My summers (and even my springs) used to be filled with wondering what I would talk about on the High Holy Days when I was expected to speak to my holy congregation. I will admit to chasing controversy during some of my early years. But alongside my penchant for rabble rousing, another impulse demanded my attention and, eventually, supplanted my tendency to look too far afield for topics.
Now I am a listener to and reader of other rabbis’ sermons. I recognize the process by the end result, and I can almost always tell where in a career a rabbi is by the content of a couple of sermons from Rosh HaShanah and Yom Kippur.
When I was serving in a pulpit, the great pleasure of the days between RH and YK was a trip to the mikvah with my friend Danny Zemel, my favorite rabbi. Danny and I did not know each other growing up in Chicago, but we discovered each other in DC and managed to reach across the aisle to form a fast friendship. He is, unfortunately, a White Sox fan. Setting that aside, we would meet at the mikvah and take turns immersing. While one of us was getting wet, the other would immerse himself the sermons delivered (or about to be) at the synagogue we couldn’t attend. Then we would go to lunch and talk about them.
Danny has taught me a lot of things, but the most important one is how he describes himself to his congregation. He says he doesn’t lay claim to expertise in scholarship or politics. But he is an expert in his congregation. The question he asks himself each year – and that I used to ask each year – is “what is the message the congregation needs to hear?” My own gloss on this teaching is that the first place I looked was in my own life and situation. More often than not, I discovered a clue to what everyone else needed to hear.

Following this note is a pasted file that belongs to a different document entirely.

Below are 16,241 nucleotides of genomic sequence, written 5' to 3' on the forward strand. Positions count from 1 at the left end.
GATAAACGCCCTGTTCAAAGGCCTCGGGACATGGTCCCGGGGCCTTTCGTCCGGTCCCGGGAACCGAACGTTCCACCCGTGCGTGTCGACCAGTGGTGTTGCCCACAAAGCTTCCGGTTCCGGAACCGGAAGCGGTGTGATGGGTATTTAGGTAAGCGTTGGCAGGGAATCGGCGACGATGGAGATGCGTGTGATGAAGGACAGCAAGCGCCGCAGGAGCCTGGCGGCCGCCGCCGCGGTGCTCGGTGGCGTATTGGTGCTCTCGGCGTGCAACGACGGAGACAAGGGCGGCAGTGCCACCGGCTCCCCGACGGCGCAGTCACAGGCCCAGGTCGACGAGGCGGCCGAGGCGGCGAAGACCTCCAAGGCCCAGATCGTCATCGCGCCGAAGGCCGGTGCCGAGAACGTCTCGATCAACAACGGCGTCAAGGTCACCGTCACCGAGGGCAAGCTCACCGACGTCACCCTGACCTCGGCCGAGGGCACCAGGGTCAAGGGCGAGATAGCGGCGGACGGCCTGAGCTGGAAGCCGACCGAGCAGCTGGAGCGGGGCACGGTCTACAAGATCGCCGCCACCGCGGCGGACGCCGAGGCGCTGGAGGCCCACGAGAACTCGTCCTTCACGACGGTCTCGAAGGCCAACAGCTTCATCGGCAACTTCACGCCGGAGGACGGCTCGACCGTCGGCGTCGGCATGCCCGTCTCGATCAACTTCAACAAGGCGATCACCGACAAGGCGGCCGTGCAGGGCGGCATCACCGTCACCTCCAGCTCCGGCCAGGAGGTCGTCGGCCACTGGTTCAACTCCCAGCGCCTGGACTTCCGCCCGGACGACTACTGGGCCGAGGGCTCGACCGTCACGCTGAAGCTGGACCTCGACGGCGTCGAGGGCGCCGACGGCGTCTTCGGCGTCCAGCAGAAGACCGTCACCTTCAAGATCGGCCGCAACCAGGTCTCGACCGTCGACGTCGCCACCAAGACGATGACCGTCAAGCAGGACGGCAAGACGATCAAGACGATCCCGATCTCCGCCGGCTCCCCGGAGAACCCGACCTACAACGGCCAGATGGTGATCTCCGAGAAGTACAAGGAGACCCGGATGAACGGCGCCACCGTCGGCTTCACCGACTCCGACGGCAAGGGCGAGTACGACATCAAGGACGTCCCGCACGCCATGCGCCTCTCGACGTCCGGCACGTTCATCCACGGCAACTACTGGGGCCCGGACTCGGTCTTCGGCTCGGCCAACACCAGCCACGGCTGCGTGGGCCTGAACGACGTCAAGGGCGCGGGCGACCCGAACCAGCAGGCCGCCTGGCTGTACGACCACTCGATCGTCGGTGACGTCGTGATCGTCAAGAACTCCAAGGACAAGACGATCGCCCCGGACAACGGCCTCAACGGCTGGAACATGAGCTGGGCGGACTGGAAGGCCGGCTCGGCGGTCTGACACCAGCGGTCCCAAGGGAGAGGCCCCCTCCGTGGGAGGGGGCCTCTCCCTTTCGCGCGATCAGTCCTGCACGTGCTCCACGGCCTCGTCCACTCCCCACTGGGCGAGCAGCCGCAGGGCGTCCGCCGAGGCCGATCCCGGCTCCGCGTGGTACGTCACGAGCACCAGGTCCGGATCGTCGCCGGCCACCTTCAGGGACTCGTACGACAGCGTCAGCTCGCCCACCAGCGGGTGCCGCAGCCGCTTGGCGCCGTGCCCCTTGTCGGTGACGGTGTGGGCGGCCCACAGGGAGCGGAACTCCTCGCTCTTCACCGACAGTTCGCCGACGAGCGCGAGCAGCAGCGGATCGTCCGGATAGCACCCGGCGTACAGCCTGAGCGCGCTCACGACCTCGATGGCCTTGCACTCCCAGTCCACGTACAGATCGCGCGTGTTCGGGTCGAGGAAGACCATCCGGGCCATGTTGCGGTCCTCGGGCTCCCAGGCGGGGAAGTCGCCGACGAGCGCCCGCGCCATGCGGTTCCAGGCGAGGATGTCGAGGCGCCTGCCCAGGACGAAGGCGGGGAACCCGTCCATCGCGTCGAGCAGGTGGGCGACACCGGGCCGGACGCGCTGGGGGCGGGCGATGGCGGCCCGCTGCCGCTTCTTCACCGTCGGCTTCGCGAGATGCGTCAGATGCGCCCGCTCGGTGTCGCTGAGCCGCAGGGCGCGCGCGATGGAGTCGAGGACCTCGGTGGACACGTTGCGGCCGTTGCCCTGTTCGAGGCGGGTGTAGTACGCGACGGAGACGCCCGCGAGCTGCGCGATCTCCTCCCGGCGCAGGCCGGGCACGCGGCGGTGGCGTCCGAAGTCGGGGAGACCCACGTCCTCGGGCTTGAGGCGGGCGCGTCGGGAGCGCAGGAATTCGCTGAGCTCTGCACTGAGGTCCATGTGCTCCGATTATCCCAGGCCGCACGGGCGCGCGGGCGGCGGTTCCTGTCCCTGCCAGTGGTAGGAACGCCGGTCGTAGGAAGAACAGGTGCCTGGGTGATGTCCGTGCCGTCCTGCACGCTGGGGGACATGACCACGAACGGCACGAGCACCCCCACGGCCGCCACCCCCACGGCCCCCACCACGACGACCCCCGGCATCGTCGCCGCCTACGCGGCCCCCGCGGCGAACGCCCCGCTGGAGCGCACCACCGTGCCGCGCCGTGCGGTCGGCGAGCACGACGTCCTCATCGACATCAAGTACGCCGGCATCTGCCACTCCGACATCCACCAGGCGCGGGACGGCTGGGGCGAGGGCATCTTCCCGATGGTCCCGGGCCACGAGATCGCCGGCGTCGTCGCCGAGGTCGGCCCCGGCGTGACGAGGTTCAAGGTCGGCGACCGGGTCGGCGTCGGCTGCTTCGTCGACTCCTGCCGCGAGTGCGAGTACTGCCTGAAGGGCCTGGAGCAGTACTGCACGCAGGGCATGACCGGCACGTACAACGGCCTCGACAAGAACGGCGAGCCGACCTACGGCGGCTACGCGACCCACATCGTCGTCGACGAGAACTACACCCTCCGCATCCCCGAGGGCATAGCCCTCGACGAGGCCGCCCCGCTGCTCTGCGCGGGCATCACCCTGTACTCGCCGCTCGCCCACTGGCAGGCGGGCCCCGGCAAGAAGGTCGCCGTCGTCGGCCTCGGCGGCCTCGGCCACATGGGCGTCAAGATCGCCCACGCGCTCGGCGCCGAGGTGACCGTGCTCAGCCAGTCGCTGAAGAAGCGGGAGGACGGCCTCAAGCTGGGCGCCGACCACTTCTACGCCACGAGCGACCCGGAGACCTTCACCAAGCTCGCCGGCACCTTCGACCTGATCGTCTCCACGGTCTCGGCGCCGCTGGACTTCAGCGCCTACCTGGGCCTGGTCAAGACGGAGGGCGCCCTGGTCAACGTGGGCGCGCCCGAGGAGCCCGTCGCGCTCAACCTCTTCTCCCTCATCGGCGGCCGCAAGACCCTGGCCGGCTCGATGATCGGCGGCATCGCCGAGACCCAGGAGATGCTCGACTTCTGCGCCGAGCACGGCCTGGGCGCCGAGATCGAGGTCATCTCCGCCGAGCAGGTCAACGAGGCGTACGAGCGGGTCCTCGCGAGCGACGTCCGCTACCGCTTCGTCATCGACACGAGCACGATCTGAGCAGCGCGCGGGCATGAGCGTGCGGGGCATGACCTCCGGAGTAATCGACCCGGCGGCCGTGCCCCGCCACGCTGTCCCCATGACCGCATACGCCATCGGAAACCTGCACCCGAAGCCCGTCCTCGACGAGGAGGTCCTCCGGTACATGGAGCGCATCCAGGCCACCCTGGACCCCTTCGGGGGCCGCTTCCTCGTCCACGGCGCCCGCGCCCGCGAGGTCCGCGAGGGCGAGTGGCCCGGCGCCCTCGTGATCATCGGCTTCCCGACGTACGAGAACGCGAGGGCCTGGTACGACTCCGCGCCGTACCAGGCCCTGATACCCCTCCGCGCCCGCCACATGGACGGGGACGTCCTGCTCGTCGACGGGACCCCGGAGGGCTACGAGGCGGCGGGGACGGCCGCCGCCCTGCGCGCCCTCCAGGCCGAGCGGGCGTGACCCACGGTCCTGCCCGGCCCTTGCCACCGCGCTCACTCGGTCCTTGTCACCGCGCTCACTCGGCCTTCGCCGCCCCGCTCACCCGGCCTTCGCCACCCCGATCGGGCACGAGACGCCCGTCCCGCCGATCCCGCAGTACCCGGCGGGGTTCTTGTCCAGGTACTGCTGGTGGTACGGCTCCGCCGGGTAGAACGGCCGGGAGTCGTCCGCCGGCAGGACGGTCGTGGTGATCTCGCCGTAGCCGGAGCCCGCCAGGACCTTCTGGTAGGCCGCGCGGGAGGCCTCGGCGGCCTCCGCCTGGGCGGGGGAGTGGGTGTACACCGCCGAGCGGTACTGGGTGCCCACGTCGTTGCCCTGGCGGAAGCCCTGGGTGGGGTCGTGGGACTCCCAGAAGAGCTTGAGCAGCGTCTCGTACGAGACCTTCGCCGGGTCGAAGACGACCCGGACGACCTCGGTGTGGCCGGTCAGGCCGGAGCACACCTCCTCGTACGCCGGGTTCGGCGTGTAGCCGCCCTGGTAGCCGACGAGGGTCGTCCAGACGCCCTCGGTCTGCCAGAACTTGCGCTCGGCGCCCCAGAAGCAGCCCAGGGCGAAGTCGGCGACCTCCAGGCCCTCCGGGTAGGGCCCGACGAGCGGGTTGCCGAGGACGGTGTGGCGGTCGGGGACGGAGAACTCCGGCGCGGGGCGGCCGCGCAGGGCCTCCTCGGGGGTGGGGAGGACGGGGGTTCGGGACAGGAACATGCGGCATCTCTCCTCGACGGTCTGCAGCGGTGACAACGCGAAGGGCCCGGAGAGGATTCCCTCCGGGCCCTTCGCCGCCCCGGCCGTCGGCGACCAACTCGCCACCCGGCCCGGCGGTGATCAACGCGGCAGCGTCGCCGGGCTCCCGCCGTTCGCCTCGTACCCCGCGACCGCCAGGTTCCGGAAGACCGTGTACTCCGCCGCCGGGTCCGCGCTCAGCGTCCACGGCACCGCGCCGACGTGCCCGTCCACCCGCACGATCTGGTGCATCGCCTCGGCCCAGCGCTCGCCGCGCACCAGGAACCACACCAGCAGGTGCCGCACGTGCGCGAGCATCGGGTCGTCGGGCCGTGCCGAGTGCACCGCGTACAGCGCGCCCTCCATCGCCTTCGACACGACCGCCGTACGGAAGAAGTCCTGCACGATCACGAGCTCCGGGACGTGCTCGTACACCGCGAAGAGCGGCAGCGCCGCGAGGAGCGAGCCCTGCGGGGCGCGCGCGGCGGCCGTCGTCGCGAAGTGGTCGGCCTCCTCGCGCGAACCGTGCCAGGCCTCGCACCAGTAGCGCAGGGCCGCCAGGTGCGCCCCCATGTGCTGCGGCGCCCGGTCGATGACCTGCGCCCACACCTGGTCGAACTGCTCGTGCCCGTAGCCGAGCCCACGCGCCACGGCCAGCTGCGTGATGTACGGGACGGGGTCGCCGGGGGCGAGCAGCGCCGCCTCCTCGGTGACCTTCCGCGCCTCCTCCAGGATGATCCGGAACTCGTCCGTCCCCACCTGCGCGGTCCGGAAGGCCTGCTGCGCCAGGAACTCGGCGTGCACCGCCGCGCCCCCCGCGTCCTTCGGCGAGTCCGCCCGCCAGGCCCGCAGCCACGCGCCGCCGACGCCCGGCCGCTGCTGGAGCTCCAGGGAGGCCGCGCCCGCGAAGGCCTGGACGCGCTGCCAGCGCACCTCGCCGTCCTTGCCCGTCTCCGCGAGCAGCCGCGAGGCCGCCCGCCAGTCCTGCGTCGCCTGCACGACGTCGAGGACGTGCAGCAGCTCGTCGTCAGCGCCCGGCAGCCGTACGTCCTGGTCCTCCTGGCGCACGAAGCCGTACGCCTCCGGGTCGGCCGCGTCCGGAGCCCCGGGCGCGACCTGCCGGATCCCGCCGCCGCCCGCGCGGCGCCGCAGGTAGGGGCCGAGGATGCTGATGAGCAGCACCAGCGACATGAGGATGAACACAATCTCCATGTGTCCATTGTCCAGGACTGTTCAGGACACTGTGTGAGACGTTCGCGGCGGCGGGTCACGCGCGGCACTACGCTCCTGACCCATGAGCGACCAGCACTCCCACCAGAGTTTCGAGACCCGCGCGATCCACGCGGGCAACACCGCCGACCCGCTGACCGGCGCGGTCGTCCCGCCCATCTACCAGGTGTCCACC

And that’s what occupied me. What did I need to hear? I had to listen to my life, and I had to listen to the lives of others. It was an obligation of the job of rabbi and one I released with dispatch in that first year of my retirement from synagogue life. It made me like most, if not all, of my former congregants. I arrive to my seat on the day of the New Year and of Atonement and I hope to feel a resonance with what is said from the pulpit.
As I said, now I am a listener and a reader when it comes to sermons. And being on the receiving end, I know that there is a secret some rabbis have discovered, and others have yet to find.
My sermons had to gestate; while some of my colleagues already have drafts of next year’s sermons, mine emerged in necessary and painful rushes, almost fully formed as they traveled down my fingers and onto the screen (or paper back in the dark ages). I knew I was finished only when I collapsed in tears as the last words appeared before me. If some part of my heart did not break when I wrote my sermon, then nobody else’s would break when I spoke it. And if there was anything in my words worth penetrating the listening heart, then it had to break just a little bit in order to create an opening.
I can tell a lazy effort from a diligent one. Rarely does a rabbi bring a borrowed or slapdash effort to his or her High Holy Day crowd, so I do not mean I can tell how much time went into preparation. I can tell when a rabbi took the plunge into the recesses of her or his heart, and then wandered among the hopes and insecurities of the community, and then delivered a message that was personally crucial. That sermon makes me beg to come along on the journey.
And I can tell when a rabbi finds a good idea and works hard to build it into an admirable presentation. The sweat equity is evident, but the result is almost always a disappointment. There must be a sense of drama – in the good sense – or you might as well research it yourself if you even choose to engage.
I was always overcome with doubt at the end of my sermons. I would look for the first chance to find my wife, and she always knew what to tell me. It was really the only opinion that mattered to me. But she gave me the tool to gauge whether I had found the spot in people’s hearts. In the theater, it is applause, and, in the ballpark, it is a collective cheer. But in synagogue, it is a quality of silence, the sound of a heart healing around its break.
I spent 35 years in the pulpit and learned a few things about the people and the profession